Remember when the show “LA Law” was hot--okay, I’m dating myself--and law schools were suddenly inundated by applications? Thanks to the escapades of Harry Hamlin et al. in and out of the courtroom, law became sexy, and being a lawyer suddenly became a highly desirable career path for young people.
Fast forward to today. Cocktails, wine and beer are in the spotlight as celebrity bar chefs, sommeliers and beer pros are making regular appearances on television shows ranging from “Martha” to “Iron Chef.” Drinks are sexy—of course, we’ve known that all along—and beverage is now seen as a viable career choice for young hospitality-minded individuals.
This was evident during a recent visit to the Johnson & Wales University campus in Providence R.I., where Cheers publisher Charlie Forman and I presented a scholarship check to benefit three students in the Restaurant Food & Beverage Management program. Each student has a concentration in beverage management, and their enthusiasm was, well, palpable: Megan Dunn plans to use her wine and spirits knowledge to create great food and beverage pairings; Disa Saugstad looks forward to developing an outstanding wine list for her future restaurant; and William Taylor plans to become a Certified Wine Educator and hopes to open a wine bar. Each is headed for a semester abroad to further their beverage education.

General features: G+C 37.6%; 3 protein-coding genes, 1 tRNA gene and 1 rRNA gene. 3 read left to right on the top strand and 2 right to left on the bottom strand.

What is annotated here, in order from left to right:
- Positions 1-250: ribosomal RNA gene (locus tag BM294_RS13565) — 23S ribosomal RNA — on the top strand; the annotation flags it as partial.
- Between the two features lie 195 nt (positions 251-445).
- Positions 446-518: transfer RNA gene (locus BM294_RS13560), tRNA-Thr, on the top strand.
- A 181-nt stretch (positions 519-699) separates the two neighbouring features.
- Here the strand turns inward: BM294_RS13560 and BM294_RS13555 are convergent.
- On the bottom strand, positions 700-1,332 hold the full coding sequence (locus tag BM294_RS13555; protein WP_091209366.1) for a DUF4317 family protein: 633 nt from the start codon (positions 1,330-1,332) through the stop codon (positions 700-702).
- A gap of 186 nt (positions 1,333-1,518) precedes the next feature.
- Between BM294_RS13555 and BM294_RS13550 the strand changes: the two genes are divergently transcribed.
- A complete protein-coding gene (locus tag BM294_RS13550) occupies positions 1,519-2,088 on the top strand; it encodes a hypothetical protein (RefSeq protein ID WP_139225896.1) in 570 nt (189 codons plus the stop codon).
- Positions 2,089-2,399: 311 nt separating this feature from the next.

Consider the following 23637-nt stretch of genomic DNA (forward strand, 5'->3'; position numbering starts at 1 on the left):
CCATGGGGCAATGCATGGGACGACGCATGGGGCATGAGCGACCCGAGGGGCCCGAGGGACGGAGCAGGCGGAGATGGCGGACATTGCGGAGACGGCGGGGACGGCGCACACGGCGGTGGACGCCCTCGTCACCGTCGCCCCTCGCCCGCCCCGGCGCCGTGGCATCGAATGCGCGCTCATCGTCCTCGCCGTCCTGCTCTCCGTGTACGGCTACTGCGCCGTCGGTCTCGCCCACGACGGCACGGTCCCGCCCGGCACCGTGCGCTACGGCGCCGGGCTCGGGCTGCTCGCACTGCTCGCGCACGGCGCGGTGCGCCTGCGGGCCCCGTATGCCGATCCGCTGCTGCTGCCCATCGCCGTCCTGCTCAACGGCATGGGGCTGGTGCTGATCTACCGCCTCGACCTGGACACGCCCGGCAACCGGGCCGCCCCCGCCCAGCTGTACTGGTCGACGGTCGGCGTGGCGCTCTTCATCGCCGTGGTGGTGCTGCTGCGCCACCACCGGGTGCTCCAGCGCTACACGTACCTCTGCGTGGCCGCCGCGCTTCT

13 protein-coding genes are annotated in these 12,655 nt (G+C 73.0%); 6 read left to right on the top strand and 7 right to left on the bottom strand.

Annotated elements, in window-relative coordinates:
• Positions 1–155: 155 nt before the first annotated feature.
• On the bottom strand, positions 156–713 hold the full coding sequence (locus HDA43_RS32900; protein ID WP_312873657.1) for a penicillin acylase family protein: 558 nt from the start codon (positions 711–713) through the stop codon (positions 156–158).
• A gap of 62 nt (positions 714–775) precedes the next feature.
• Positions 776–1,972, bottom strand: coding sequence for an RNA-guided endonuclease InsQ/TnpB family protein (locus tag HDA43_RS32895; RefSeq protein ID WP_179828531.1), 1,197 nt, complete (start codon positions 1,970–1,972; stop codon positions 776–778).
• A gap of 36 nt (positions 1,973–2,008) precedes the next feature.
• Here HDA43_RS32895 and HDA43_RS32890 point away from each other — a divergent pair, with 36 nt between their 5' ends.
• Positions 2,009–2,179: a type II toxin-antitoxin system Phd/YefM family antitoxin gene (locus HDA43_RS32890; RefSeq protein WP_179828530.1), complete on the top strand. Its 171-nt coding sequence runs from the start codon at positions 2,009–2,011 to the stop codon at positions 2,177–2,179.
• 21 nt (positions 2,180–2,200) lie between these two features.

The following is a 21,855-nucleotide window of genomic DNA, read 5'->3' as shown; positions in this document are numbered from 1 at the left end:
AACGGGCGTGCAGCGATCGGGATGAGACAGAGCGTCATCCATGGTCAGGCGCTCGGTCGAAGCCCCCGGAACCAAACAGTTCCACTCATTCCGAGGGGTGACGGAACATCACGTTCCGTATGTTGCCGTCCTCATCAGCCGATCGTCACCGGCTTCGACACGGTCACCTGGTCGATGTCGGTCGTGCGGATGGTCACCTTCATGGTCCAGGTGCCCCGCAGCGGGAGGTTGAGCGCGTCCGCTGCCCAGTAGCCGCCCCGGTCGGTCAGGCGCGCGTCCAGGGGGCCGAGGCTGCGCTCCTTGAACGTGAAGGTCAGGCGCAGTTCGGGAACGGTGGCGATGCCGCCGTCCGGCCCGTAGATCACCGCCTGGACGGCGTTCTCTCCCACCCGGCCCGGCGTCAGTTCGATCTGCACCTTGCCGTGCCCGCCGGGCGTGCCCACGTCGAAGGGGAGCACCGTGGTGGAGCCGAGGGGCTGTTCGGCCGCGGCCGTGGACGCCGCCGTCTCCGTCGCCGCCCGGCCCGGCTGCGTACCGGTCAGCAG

Of the 850 students in the food and beverage program, 100 now have a beverage concentration, according to Ed Korry, department chair of beverage and dining service. That figure is expected to rise 20 percent annually because some beverage courses from the Restaurant Food & Beverage core curriculum are now also available to students in the colleges of Business, Hospitality and Culinary Arts. Classes range from beverage operations to beverage appreciation; a mixology certificate is available. Beverage education, Korry says, is in demand by incoming students.
Nicholas J. Hadgis, Ph.D., dean of the School of Hospitality Management at Widener University in Chester, Pa., observes a similar trend. And thanks to a gift from Banfi Vintners Foundation, Widener students and a faculty member will go on a wine and food study tour of Tuscany this summer. The beverage programs at the Culinary Institute of America campuses on both coasts are thriving, and professional courses including the BAR program report waiting lists of eager students.
This certainly bodes well for the future of beverage management and service. The challenge is to ensure our own organizations--whether large chains or single, independently operated venues--treat beverage as a priority and welcome these newly minted experts as the beverage professionals they long to be.